Moody’s, along with A.M. Best, Fitch and Standard & Poor’s, are the big four when it comes to the Nationally Recognized Statistical Rating Organizations (NRSRO) by the U.S. Securities and Exchange Commission.
Each entity provides a comprehensive analysis of the financial health and creditworthiness of businesses including insurance companies you may be considering.
Who Is Moody’s?
Like many of the major players, Moody’s beginnings go back to the early 20th century.
It began as a reference and source of statistical data related to stocks and bonds published in its “Moody’s Manual.” Today, it is one of the main bond rating agencies that assess an issuer’s financial strength. Their ratings are part of the basis for determining the credit rating to a bond.
Investors rely on the financial analyses of these agencies to determine their risk and the financial security of the businesses. For the individual ratings and assessments by NRSROs can help you determine your own risk when it comes to purchasing insurance. The ratings different life insurance companies receive are not unlike a report card of their creditworthiness with claims.
It’s an excellent way for you to get an expert opinion on whether a company is a safe risk for you. Investing in life insurance involves trust that an insurer will be there when you or your family need them the most. It’s a decision you can’t take lightly.
How Moody’s Conducts Its Research
Several factors go into a rating for a company simply because many things can influence its status.
They consider basic information such as the company structure and its management style. The ideal situation is a stable company which conveys a sense of security. This is probably one the most important considerations for you as a consumer. But it’s only part of the picture.
An insurance company’s history of paid claims is also essential especially since it could impinge on an insurer’s ability to meet all its financial obligations. Another vital factor is strong financial reserves. If you’re purchasing life insurance, for example, you want a company that has a proven track record of financial security with the ability to endure fluctuating market conditions.
With insurance companies, it’s also crucial to view an insurer’s performance compared to its competitors in the marketplace. With this information in hand, Moody’s will then issue a rating using an alphabetical scale going from AAA to C with numerical modifiers for long-term ratings. There are a lot of nuances to these ratings despite the simplicity of its system.
Here is the most commonly used chart of Moody’s ratings and their descriptions for each:
|Aaa||Obligations rated Aaa are judged to be of the highest quality, subject to the lowest level of credit risk.|
|Aa||Obligations rated Aa are judged to be of high quality and are subject to very low credit risk.|
|A||Obligations rated A are judged to be upper-medium grade and are subject to low credit risk.|
|Baa||Obligations rated Baa are judged to be medium-grade and subject to moderate credit risk and as such may possess certain speculative characteristics.|
|Ba||Obligations rated Ba are judged to be speculative and are subject to substantial credit risk.|
|B||Obligations rated B are considered speculative and are subject to high credit risk.|
|Caa||Obligations rated Caa are judged to be speculative of poor standing and are subject to very high credit risk.|
|Ca||Obligations rated Ca are highly speculative and are likely in, or very near, default, with some prospect of recovery of principal and interest.|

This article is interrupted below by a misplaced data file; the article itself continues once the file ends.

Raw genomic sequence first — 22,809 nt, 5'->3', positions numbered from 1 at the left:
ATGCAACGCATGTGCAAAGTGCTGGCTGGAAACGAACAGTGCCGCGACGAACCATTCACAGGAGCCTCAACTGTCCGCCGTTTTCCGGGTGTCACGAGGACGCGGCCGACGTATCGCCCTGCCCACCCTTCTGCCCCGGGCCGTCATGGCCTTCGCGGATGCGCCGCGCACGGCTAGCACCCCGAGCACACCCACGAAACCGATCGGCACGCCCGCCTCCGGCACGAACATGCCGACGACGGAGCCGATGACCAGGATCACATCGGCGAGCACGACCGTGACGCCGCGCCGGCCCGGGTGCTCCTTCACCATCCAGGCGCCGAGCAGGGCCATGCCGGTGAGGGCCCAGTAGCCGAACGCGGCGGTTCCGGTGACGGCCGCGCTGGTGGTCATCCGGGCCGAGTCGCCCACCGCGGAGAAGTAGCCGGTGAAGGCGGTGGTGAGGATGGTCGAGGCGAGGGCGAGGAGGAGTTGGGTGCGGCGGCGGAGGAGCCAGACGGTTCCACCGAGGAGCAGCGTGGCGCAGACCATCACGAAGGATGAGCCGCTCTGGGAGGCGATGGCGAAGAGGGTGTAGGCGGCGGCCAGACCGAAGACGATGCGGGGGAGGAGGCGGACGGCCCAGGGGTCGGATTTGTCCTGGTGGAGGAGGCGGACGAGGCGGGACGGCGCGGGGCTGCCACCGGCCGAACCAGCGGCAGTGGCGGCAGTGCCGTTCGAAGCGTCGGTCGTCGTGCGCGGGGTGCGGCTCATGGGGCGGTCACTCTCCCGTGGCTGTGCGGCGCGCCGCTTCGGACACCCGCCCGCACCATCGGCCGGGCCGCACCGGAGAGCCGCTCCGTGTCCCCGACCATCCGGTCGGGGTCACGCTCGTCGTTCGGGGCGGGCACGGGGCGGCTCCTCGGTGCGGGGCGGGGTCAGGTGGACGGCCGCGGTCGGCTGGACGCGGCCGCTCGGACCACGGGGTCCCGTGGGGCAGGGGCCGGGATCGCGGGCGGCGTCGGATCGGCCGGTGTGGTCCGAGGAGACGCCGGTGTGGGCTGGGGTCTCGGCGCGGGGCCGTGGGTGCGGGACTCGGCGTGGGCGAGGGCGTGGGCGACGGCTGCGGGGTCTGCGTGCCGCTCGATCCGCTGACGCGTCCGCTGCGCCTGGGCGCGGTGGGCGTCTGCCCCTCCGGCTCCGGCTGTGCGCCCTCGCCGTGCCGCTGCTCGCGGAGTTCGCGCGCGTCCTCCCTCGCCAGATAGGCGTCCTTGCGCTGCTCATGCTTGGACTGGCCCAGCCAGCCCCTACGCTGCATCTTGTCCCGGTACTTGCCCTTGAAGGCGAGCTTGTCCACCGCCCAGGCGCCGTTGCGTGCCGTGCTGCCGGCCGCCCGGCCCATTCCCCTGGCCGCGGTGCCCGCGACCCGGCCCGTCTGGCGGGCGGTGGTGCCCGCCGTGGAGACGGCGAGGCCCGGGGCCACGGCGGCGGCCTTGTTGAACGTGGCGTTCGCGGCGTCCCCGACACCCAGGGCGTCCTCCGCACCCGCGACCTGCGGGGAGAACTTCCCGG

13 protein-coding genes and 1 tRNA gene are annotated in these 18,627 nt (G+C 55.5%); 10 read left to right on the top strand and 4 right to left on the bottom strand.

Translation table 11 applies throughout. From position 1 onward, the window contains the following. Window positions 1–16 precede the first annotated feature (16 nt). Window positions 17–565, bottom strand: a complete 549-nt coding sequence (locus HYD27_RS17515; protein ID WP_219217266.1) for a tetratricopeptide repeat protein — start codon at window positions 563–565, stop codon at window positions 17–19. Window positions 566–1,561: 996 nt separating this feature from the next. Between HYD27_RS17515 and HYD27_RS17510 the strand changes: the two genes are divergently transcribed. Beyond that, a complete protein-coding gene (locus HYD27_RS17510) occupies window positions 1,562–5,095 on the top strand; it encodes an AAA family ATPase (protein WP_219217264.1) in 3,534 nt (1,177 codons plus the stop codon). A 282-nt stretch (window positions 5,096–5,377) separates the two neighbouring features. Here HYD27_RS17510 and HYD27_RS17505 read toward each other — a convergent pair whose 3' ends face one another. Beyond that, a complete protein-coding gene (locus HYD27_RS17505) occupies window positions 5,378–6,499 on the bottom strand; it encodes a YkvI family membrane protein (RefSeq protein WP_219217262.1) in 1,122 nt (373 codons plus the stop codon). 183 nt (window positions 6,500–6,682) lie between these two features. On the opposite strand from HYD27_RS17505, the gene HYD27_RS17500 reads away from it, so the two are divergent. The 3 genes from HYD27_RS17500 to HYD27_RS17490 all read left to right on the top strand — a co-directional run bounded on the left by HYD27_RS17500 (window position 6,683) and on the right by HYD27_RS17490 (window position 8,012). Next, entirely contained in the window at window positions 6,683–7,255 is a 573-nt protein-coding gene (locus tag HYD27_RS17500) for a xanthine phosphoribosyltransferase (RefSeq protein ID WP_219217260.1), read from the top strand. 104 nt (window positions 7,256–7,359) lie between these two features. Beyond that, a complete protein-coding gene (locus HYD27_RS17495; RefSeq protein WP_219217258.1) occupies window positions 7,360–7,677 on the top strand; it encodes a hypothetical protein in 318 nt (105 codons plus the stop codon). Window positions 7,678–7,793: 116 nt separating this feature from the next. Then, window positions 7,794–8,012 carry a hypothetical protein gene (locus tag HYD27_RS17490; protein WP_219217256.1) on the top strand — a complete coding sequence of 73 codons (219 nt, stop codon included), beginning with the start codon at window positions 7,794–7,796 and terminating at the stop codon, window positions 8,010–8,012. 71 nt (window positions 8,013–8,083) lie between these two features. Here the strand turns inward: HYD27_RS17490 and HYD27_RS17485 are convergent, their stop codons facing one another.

|C||Obligations rated C are the lowest rated and are typically in default, with little prospect for recovery of principal or interest.|
Each rating is a measure of issuer quality and credit risk, with Aaa being the highest grade possible. There are 10 ratings considered part of the investment grade and 11 in speculative grade. Those two designations alone might be enough for you to consider. Remember each NRSRO has its own methodology for determining its long-term credit rating.
Moody’s also issues short-term ratings, albeit, less complex than its long-term system. There are five ranks within the investment grade and a single on in the speculative grade. They go from Prime 1 through Prime 3. Their main focus is on a company’s ability to pay short-term debt obligations which go from best to acceptable.
The speculative grade only includes Not Prime. Here’s a quick table:
|P-1||P-1 Issuers (or supporting institutions) rated Prime-1 have a superior ability to repay short-term debt obligations.|
|P-2||P-2 Issuers (or supporting institutions) rated Prime-2 have a strong ability to repay short-term debt obligations.|
|P-3||P-3 Issuers (or supporting institutions) rated Prime-3 have an acceptable ability to repay short-term obligations.|
|NP||Issuers (or supporting institutions) rated Not Prime do not fall within any of the Prime rating categories.|
Using Moody’s Ratings System
Independent financial analyses are only one tool you can use to determine the best insurance company for you. While the Big Three often come to similar conclusions, they are not the end-all-be-all source of information. All three NRSROs urge the same caution when it comes to making a financial decision. With life insurance, there are also several other factors to consider.
Generally, the method of how you can immediately evaluate a company, rather than going through the entire analysis, is to take a glance at the score, or rating, the carrier received. At Moody’s, here is what the grade scale looks like, and what each rating means
Moody’s offers one way to obtain information about the creditworthiness of potential insurance companies for you to consider. It reviews data that can help assess a given company’s credit risk and its ability to remain stable during uncertain economic times. It is one of the global leaders with a presence in 36 countries with decades of experience in financial analysis.